Special Needs Parenting: A Therapist's Advice For Parents & Loved Ones

You can read all the right books, talk to infinite experts in the field, and over-prepare for every curve ball you know is coming – but when you’re the parent of a child with special needs, the overwhelm at the end of the day is often inevitable.  

As lonely and isolating as parenting a child with special needs can feel, though, it’s important to remember that you’re not alone. Here, Christine Grounds, LCSW-R, answers questions about mental health when you’re the parent of a child with special needs.

What’s it like to be a parent of a child with special needs?

This question is challenging to answer, as each child presents with different issues – which, in turn, impact the parents in different ways. For example, some children’s needs are more pronounced, and therefore require more physical and emotional energy.

One near-universal experience, though? The “surprise” factor. Most parents are unaware that their child would have special needs – and therefore the issues, and eventual diagnosis, are a shock. For many, this shock can result in PTSD. Many also go through a mourning of the loss of having a typical child. This can move through the different stages of grief – such as anger, depression, denial, and so forth.

In addition, depending on the community in which parents live, having a child with special needs can be isolating. This often results in some symptoms like depression and anxiety. I have, however, found that people who have a strong religious faith may pull on that as a source of support.

What are some common stressors that parents of children with special needs face?

Parenting a child with special needs is taxing, both physically and emotionally.

These parents often complain of feelings of isolation, envy towards parents of typically developing children, and not feeling understood by friends (and sometimes parents).

Self-care is typically the first thing to go for parents of children with special needs, which exacerbates the situation.

Should I seek therapy as a parent of a special-needs child? How do I know?

I would counsel that if you are able (have the time and resources) to seek therapy but are unsure, try it. What do you have to lose?

Finding a therapist who can help you feel supported, and provide a private space for you to voice feelings that you might not feel able to say to anyone else, can be invaluable.

Getting support will allow you to be a better parent.

For those who have a history of mental health issues, seeking therapy will be even more important. Of course, if you are suffering from symptoms of depression, anxiety, trouble sleeping, or anything along those lines – do seek help as soon as possible.

My friend/family member is the parent of a child with special needs. What can I do to support them?

I have found that parents of children with special needs appreciate friends asking how they are doing.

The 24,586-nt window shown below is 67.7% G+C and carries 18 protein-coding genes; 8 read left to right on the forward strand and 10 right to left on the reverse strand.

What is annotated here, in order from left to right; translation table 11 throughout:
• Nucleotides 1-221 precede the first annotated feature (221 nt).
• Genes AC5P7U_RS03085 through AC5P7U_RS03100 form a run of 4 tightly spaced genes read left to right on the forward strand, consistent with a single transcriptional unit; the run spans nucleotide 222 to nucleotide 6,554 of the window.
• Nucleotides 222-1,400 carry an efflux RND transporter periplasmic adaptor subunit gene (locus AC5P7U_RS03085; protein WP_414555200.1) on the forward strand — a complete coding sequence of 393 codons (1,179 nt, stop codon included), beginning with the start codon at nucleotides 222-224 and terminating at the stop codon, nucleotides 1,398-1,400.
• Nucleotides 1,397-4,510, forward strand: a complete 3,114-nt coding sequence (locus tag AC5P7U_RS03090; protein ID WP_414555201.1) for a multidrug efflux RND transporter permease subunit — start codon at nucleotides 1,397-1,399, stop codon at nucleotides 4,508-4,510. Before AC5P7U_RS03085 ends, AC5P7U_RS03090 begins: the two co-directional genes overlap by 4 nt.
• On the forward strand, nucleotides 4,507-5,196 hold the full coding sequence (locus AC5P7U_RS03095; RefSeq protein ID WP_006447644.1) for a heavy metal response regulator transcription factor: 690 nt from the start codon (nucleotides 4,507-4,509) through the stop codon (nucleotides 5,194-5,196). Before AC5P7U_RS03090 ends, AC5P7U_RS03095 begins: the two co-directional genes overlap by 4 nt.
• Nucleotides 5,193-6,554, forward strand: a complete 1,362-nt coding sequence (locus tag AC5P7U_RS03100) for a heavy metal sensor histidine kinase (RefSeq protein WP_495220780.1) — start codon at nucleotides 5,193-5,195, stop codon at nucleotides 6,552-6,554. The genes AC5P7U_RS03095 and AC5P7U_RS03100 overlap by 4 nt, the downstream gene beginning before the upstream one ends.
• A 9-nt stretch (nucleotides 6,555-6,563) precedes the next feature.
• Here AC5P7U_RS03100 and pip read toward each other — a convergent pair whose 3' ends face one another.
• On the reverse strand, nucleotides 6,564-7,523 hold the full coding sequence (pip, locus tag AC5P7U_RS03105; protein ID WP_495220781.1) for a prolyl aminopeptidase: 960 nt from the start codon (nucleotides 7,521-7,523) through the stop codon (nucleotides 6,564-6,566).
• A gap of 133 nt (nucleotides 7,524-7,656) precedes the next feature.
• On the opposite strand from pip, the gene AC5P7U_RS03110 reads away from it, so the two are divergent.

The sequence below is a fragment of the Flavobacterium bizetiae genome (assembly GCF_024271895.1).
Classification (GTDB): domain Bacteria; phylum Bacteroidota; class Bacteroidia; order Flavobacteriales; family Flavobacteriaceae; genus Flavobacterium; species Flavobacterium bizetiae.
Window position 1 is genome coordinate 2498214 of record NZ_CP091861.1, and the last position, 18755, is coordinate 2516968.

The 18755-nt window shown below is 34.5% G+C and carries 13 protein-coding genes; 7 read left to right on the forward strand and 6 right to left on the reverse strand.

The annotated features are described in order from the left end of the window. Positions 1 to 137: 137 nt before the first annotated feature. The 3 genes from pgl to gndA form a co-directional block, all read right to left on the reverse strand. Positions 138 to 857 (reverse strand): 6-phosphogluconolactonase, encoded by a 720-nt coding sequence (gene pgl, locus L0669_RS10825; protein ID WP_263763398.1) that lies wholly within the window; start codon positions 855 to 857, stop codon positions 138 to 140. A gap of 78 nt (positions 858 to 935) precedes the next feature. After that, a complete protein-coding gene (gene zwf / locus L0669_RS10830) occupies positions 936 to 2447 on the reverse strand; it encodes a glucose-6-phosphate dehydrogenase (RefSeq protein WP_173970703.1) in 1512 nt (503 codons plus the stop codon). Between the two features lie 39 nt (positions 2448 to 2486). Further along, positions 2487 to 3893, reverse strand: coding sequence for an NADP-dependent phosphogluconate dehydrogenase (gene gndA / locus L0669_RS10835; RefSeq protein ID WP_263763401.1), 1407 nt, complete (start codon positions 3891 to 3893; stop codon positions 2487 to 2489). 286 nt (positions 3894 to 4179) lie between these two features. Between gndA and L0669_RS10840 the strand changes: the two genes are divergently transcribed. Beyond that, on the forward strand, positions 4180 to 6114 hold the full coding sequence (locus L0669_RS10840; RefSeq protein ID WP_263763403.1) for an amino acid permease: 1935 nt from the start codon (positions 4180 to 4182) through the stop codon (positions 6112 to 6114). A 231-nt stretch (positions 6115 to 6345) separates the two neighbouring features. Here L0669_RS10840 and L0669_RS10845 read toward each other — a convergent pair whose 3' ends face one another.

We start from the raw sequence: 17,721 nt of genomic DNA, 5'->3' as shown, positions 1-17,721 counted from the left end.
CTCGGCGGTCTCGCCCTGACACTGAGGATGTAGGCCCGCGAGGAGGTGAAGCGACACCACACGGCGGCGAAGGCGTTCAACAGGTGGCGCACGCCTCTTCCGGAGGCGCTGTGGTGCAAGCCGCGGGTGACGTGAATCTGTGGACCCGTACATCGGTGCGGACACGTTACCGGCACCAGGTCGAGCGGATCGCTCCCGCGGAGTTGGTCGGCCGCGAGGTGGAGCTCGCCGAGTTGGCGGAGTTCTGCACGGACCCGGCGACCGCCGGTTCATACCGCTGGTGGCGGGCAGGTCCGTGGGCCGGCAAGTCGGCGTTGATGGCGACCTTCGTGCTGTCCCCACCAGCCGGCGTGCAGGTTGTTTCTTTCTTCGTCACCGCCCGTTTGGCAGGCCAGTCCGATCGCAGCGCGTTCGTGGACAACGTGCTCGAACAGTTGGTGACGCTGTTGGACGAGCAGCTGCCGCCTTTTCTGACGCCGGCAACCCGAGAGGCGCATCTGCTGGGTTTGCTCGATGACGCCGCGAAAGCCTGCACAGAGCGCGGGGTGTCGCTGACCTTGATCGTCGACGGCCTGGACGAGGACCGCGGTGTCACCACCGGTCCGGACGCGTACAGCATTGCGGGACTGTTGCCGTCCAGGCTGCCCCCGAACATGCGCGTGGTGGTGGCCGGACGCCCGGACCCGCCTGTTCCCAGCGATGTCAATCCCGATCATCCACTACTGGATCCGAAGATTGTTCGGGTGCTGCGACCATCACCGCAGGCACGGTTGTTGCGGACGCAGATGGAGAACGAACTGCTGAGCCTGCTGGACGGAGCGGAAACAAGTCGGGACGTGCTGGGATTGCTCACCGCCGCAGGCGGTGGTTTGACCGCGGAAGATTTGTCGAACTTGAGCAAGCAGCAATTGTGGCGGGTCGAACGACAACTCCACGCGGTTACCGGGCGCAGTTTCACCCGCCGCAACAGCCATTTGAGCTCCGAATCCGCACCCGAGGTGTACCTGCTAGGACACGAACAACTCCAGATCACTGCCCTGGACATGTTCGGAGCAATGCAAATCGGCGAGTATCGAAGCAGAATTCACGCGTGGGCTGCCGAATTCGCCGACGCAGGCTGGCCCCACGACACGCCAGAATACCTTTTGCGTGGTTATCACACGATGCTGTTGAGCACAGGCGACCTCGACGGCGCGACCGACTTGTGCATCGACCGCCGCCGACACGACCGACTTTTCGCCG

Often people are reluctant to inquire, because they worry the person might not want to talk about it. My advice is ask! And if they don’t feel up to talking, they will say so. It’s also supportive to  keep asking periodically, even  if they don’t bring up to topic.

Parenting a special needs child does not end – and therefore, the stress does not either.

Take your cues from the parents. If they want to talk listen. Don’t feel you have to give advice or solve problems. Chances are, they just want to be heard.

Additional resources for parents of children with special needs?

The sooner a child receives a diagnosis of special needs the better the outcome. In New York City the Early Intervention program can be life changing. If your child qualifies, they send individual therapists to your home to hold sessions with your child.

I urge parents to get your child enrolled as soon as possible, as there are studies that show the earlier the child receives services, the greater the gains.

As a child starts to go to school, the schools therapists can provide a wealth of information and support. If the parents are financially able, I also recommend seeking private therapists to hold additional sessions after school.

What should I look for in a therapist for parents of children with special needs?

I would encourage parents to do their due diligence and identify 2-3 therapists that have experience working with parents of children with special needs.

This will help reduce the need to explain certain processes and the multitude of acronyms that exist to describe services.

Then, as I would suggest for someone choosing any therapist, make appointments to meet with these therapists to assess who feels like the right fit.

Someone can have the most impressive credentials in the world, but if you do not feel comfortable with them, it will impede your progress. There is a lot of unspoken shame around having a child with special needs, so it’s particularly important that you find a therapist who does not make you feel judged.